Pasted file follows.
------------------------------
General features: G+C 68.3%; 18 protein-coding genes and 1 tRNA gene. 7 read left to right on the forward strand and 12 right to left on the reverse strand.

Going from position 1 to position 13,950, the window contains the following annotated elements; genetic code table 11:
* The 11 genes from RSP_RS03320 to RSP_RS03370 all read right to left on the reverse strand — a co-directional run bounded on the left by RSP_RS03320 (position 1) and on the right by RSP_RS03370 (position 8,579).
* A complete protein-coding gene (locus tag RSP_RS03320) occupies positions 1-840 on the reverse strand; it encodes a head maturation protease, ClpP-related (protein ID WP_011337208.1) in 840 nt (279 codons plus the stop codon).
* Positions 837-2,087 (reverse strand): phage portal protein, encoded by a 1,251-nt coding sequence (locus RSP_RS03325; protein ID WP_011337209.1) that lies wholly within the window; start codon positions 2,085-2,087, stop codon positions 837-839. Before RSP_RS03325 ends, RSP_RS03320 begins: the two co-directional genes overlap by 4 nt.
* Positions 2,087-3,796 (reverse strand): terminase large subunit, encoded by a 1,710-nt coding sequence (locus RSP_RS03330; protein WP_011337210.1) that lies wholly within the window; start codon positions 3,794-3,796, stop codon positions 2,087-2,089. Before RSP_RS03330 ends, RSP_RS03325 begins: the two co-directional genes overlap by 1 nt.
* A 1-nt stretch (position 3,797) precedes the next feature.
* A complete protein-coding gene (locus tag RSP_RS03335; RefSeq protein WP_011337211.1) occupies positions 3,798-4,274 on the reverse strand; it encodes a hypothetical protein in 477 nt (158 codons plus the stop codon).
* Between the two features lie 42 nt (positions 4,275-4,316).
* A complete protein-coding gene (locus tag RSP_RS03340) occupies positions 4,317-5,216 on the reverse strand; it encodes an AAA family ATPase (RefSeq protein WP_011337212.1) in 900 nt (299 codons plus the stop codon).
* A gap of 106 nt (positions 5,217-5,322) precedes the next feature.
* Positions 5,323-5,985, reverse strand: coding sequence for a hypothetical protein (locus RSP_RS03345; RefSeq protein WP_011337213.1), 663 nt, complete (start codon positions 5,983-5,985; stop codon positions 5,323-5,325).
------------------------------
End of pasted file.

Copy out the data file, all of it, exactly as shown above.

General features: G+C 68.3%; 18 protein-coding genes and 1 tRNA gene. 7 read left to right on the forward strand and 12 right to left on the reverse strand.

Going from position 1 to position 13,950, the window contains the following annotated elements; genetic code table 11:
* The 11 genes from RSP_RS03320 to RSP_RS03370 all read right to left on the reverse strand — a co-directional run bounded on the left by RSP_RS03320 (position 1) and on the right by RSP_RS03370 (position 8,579).
* A complete protein-coding gene (locus tag RSP_RS03320) occupies positions 1-840 on the reverse strand; it encodes a head maturation protease, ClpP-related (protein ID WP_011337208.1) in 840 nt (279 codons plus the stop codon).
* Positions 837-2,087 (reverse strand): phage portal protein, encoded by a 1,251-nt coding sequence (locus RSP_RS03325; protein ID WP_011337209.1) that lies wholly within the window; start codon positions 2,085-2,087, stop codon positions 837-839. Before RSP_RS03325 ends, RSP_RS03320 begins: the two co-directional genes overlap by 4 nt.
* Positions 2,087-3,796 (reverse strand): terminase large subunit, encoded by a 1,710-nt coding sequence (locus RSP_RS03330; protein WP_011337210.1) that lies wholly within the window; start codon positions 3,794-3,796, stop codon positions 2,087-2,089. Before RSP_RS03330 ends, RSP_RS03325 begins: the two co-directional genes overlap by 1 nt.
* A 1-nt stretch (position 3,797) precedes the next feature.
* A complete protein-coding gene (locus tag RSP_RS03335; RefSeq protein WP_011337211.1) occupies positions 3,798-4,274 on the reverse strand; it encodes a hypothetical protein in 477 nt (158 codons plus the stop codon).
* Between the two features lie 42 nt (positions 4,275-4,316).
* A complete protein-coding gene (locus tag RSP_RS03340) occupies positions 4,317-5,216 on the reverse strand; it encodes an AAA family ATPase (RefSeq protein WP_011337212.1) in 900 nt (299 codons plus the stop codon).
* A gap of 106 nt (positions 5,217-5,322) precedes the next feature.
* Positions 5,323-5,985, reverse strand: coding sequence for a hypothetical protein (locus RSP_RS03345; RefSeq protein WP_011337213.1), 663 nt, complete (start codon positions 5,983-5,985; stop codon positions 5,323-5,325).